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Nurse Flown to Switzerland After Child With Ebola Bit Him

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In this Sept. 19, 2014 photo, an Ebola virus health care worker takes a rest outside a Ebola isolation unit in Freetown, Sierra Leone. Sierra Leone confined its 6 million people to their homes Friday for the next three days as the Ebola-ravaged West African country began what was believed to be the most sweeping lockdown against disease since the Middle Ages. (AP Photo/Michael Duff)

GENEVA (TheBlaze/AP) — A Swiss nurse has joined the ranks of health workers evacuated from West Africa as a precaution for possible Ebola virus disease infection. The means by which this man came in contact with the bodily fluids of an infected patient though is what's unusual: He was bitten.

The Swiss health ministry said the unidentified man was working for an international organization in Sierra Leone when he was bitten by a child infected with Ebola on Saturday. It is unlikely he was infected though, the ministry said, because he was wearing protective gear.

Still, he's being kept for observation for three weeks during the incubation period at Geneva's University Hospital.

This was the first time an Ebola patient was flown to Switzerland.

In other news, Ebola news:

  • Flood of patients: A day after it opened, more than 100 possible patients flocked to Liberia's new treatment center for the disease, some of whom are not yet confirmed to have the disease that causes hemorrhagic fever. By Monday, 46 people were after test results came back positive. The others are being held for observation or are receiving treatment for other diseases at the 150-bed center. 

Patients arrive on September 21, 2014 at the "Island Clinic", a new Ebola treatment centre that opened in Monrovia. Liberia announced plans on September 21 for a four-fold increase in beds for Ebola patients in its overwhelmed capital Monrovia, as US troops arrived to help tackle the deadly epidemic. The announcement came two weeks after the World Health Organization (WHO) warned that the country, worst-hit in the regional outbreak, with more than 1,450 deaths, would soon face thousands of new cases. (ZOOM DOSSO/AFP/Getty Images) Patients arrive on September 21, 2014 at the "Island Clinic", a new Ebola treatment centre that opened in Monrovia. Liberia announced plans on September 21 for a four-fold increase in beds for Ebola patients in its overwhelmed capital Monrovia, as US troops arrived to help tackle the deadly epidemic. The announcement came two weeks after the World Health Organization (WHO) warned that the country, worst-hit in the regional outbreak, with more than 1,450 deaths, would soon face thousands of new cases. (ZOOM DOSSO/AFP/Getty Images)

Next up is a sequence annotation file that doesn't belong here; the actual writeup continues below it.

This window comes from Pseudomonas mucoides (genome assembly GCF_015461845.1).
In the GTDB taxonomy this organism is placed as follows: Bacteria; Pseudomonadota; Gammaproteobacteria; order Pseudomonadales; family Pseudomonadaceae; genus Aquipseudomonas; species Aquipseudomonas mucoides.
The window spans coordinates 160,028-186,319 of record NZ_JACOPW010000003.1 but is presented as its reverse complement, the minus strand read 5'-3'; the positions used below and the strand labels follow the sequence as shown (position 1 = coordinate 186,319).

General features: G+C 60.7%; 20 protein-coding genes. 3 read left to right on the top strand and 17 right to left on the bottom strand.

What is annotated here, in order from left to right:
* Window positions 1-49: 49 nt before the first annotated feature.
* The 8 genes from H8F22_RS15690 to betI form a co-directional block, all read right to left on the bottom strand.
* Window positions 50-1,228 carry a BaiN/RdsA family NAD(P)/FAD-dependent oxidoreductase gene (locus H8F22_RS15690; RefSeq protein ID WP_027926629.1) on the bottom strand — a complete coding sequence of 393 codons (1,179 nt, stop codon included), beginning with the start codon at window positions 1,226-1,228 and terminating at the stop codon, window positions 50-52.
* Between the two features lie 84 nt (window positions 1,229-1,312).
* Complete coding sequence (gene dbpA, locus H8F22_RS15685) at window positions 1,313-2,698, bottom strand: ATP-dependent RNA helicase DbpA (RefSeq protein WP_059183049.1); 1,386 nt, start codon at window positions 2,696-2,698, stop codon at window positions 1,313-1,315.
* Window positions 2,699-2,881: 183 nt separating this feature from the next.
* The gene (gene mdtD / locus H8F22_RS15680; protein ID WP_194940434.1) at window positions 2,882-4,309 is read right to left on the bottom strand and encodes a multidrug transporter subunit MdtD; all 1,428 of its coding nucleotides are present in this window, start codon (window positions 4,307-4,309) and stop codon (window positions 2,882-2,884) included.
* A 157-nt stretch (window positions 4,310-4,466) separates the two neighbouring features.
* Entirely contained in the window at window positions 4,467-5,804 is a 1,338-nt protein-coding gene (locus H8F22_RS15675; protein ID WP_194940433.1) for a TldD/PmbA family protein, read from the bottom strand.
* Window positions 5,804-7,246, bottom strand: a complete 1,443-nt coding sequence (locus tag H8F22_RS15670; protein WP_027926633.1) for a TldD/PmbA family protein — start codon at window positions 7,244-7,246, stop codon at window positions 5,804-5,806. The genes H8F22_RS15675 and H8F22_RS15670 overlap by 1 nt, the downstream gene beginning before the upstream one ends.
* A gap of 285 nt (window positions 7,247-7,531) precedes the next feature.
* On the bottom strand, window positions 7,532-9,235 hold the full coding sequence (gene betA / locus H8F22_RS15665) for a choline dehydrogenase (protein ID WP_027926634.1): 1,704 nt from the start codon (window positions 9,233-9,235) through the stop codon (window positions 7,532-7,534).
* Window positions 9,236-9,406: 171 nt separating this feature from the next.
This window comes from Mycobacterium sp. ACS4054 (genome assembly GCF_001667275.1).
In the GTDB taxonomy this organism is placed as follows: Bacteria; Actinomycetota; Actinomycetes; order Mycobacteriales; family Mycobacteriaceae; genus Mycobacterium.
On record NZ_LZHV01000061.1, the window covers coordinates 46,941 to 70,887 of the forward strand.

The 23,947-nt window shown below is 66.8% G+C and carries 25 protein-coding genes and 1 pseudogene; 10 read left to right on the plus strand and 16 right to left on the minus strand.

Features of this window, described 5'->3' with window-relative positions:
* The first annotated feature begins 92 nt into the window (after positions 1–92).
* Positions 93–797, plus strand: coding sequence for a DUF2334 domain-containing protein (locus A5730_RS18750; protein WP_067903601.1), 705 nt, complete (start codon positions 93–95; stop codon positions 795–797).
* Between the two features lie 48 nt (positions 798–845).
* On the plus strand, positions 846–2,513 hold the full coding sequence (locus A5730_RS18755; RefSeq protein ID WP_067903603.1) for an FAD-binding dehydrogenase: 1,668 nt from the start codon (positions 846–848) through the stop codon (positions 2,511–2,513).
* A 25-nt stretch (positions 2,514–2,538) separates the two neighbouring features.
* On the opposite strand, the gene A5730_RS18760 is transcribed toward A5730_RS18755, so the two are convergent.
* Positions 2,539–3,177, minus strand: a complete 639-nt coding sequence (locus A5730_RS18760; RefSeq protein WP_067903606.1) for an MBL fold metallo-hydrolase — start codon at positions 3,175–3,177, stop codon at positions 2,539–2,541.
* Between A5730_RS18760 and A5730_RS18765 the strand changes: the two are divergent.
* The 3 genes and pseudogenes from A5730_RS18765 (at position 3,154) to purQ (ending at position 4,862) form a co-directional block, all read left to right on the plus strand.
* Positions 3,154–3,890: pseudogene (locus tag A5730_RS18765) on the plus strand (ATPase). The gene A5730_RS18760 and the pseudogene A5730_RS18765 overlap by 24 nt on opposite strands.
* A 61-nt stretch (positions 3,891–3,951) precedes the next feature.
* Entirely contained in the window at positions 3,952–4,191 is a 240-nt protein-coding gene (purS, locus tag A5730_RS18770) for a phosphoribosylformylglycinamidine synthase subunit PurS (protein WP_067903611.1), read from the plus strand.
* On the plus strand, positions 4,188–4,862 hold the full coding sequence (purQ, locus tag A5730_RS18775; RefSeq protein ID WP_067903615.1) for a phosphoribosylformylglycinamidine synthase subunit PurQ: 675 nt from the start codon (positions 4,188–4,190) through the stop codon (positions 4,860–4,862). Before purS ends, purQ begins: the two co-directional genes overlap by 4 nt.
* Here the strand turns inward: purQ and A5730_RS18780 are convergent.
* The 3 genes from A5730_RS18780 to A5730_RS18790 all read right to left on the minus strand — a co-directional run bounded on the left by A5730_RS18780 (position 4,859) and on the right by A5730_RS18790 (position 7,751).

• More soldiers being sent? Germany's defense minister asked for volunteers from the country's military to staff a clinic it plans to set up in West Africa. In a memo circulated Monday, Ursula von der Leyen appealed to soldiers and civilian employees to "voluntarily make yourselves available for this unusual mission." If there were an emergency, he said volunteers "can rely on being brought back to Germany." The Obama administration pledged to send more than 3,000 U.S. military members to help with the Ebola epidemic last week.

Police guard a roadblock as Sierra Leone government enforces a three day lock down on movement of all people in an attempt to fight the Ebola virus, in Freetown, Sierra Leone, Friday, Sept. 19, 2014. Thousands of health workers began knocking on doors across Sierra Leone on Friday in search of hidden Ebola cases with the entire West African nation locked down in their homes for three days in an unprecedented effort to combat the deadly disease. (AP/ Michael Duff) Police guard a roadblock as Sierra Leone government enforces a three day lock down on movement of all people in an attempt to fight the Ebola virus, in Freetown, Sierra Leone, Friday, Sept. 19, 2014. Thousands of health workers began knocking on doors across Sierra Leone on Friday in search of hidden Ebola cases with the entire West African nation locked down in their homes for three days in an unprecedented effort to combat the deadly disease. (AP/ Michael Duff)

  • No bans? The World Health Organization said Monday that there shouldn't be generalized travel or trade bans to countries impacted by the outbreak. The idea is to avoid anything that might get in the way of aid efforts. "Flight cancellations and other travel restrictions continue to isolate affected countries, resulting in detrimental economic consequences, and hinder relief and response efforts risking further international spread," a WHO statement said, according to Reuters. "The Committee strongly reiterated that there should be no general ban on international travel or trade..."

According to the latest numbers, more than 5,800 people have been infected in West Africa. Of those, more than 2,800 have died.

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